Jump to content

  • Log In with Google      Sign In   
  • Create Account

Reducing Large Number of Variables


Old topic!
Guest, the last post of this topic is over 60 days old and at this point you may not reply in this topic. If you wish to continue this conversation start a new topic.

  • You cannot reply to this topic
5 replies to this topic

#1 Daishim   Members   -  Reputation: 244

Like
Likes
Like

Posted 19 July 2001 - 06:50 AM

I am working on a game with a rather large amount of weapons and equipment items, is there an efficient way to only load into memory the ones needed at the current moment and as new ones are encountered the variables for them will be declared? ie, I have a Broadsword in the game, but the character doesn''t have one, so the damage, range, and other stats aren''t needed.

Sponsor:

#2 Afterlife   Members   -  Reputation: 122

Like
Likes
Like

Posted 19 July 2001 - 07:50 AM

This is just a theory... Perhaps you could define a pointer struct ITEM *items (global) and keep count of the item amount and make a function for removing items and adding them somehow like this :

...
item_amount++;
add_item();
...
remove_item_a(item_number);
item_amount--;
remove_item_b();
...

add_item()
{
int i;
struct ITEM temp[item_amount]; /*The catch is that I''m not sure if you can use variables like this*/
for(i=0;i temp=items[i];
/*set the new item info to temp[item_amount]*/
*items=temp; /*Not sure about this either*/
}

remove_item_a(item_number)
{
int i;
struct ITEM temp[item_amount];
for(i=0;i temp[i]=items[i];
for(i=item_number+1;i temp[item_number-1]=temp[item_number];
*items=temp;
}

remove_item_b()
{
int i;
struct ITEM temp[item_amount];
for(i=0;i temp[i]=items[i];
*items=temp;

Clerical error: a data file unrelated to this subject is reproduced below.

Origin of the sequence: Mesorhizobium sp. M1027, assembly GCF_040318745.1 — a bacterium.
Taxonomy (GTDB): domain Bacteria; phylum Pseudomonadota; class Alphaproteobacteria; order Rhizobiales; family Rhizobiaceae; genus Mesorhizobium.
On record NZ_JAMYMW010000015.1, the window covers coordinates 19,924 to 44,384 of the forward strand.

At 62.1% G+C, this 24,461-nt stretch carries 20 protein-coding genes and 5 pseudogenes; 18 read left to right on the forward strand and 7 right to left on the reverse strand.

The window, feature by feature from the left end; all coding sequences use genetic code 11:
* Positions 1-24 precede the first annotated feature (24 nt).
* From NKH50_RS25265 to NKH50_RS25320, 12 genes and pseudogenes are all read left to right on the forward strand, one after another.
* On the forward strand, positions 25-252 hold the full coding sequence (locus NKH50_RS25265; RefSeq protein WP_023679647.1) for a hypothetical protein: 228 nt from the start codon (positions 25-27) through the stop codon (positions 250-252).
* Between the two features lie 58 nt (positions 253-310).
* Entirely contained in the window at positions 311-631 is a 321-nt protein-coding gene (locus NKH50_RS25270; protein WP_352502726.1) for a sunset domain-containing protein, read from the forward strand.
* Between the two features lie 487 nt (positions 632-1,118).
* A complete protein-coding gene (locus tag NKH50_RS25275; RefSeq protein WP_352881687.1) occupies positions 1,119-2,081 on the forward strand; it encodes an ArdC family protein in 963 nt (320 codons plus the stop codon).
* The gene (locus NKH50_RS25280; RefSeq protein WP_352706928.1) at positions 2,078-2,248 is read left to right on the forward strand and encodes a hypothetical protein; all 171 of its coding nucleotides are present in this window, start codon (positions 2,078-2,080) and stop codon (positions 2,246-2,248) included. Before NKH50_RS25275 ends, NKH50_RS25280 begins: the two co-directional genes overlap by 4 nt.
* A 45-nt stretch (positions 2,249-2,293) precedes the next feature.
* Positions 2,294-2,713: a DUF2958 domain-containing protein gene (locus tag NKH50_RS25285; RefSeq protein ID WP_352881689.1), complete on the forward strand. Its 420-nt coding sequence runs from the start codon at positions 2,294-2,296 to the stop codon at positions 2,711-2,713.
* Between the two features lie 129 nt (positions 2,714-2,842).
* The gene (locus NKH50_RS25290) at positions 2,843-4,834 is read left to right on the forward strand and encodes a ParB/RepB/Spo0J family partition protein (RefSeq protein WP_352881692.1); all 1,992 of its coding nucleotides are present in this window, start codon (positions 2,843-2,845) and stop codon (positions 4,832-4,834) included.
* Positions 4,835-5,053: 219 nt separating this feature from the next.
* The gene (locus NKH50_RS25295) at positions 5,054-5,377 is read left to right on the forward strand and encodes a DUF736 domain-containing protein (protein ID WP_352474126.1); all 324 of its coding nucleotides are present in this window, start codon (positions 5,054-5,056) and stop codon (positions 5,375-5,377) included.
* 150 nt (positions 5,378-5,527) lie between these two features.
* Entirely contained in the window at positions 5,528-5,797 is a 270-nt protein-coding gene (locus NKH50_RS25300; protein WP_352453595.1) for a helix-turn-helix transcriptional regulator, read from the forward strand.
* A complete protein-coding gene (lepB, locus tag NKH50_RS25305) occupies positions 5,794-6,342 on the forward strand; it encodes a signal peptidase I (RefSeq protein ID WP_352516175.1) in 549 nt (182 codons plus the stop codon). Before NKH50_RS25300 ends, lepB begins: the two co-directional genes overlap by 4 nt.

}

I dunno, maby it seems too good and easy to be true. Opinions anyone? Could use something like this myself..


#3 gph-gw   Members   -  Reputation: 122

Like
Likes
Like

Posted 19 July 2001 - 08:22 AM

Don''t you have to use malloc and free, or new and delete?

If it''s relatively small, like 1000 ints (4 KB) then you could let it pass statically unless you''re targeting 8-16mb crowds.

If it''s a really large #, like 320,000 ints (1.3 MB) then you might want to allocate it using linked lists or some other dynamic variable system. If you have time and/or cash buy or borrow from a friend Andre LaMothe''s Tricks of the Windows Game Programming Gurus, he describes linked lists in detail. Or you could do a web search on linked lists. If you''re targeting 512MB crowds then you might not need this .

If it''s a 4kb structure, with 20,000 max (80MB) then you absolutely need linked lists unless you''re targeting the mainframe crowd.

#4 Afterlife   Members   -  Reputation: 122

Like
Likes
Like

Posted 20 July 2001 - 01:32 AM

What about my theoretical way of doing it? Can someone say if it''s a working solution?

#5 Gilzu   Members   -  Reputation: 122

Like
Likes
Like

Posted 20 July 2001 - 01:40 AM

ummm...
dunno how much it''ll help you, but i have
a good linked list unit (c/c++) from my
uni lessons, if you need it, just say the word

Gil

#6 brad_beveridge   Members   -  Reputation: 122

Like
Likes
Like

Posted 22 July 2001 - 11:20 AM

One way you could do it is to have a base class that is the basic weapon definition, which could just be a 16 bit int to use as an identifier, and if you don't want to use built in RTTI, a virtual function to return if it is the base class.
class base
{
public:
short int unique_id;
virtual bool isBase() { return true; };
}

and also have a derived class containing full stats
class derived : public base
{
// whatever stats you need
public:
virtual bool isBase() { return false; }
}

Then you have a list/array of pointers to class base, for each
weapon/armour type (basically it's just an array of pointers to ints at this point) when you come accross a weapon you access it in the array (I'd match the unique_id to the array posn so I could do something like....)
if (baseArray[obj.unique_id].isBase())
{
// derive the child using the parent
baseArray[obj.unique_id] = new derived(obj);
}

In the child's constructor load you stats from file. To really save memory, periodically check how recently an object was used & revert the pointer back to a base class if not recently used.

I'd appreciate comments, cause I just thought of this now.

Brad


Edited by - brad_beveridge on July 22, 2001 6:23:06 PM




Old topic!
Guest, the last post of this topic is over 60 days old and at this point you may not reply in this topic. If you wish to continue this conversation start a new topic.



PARTNERS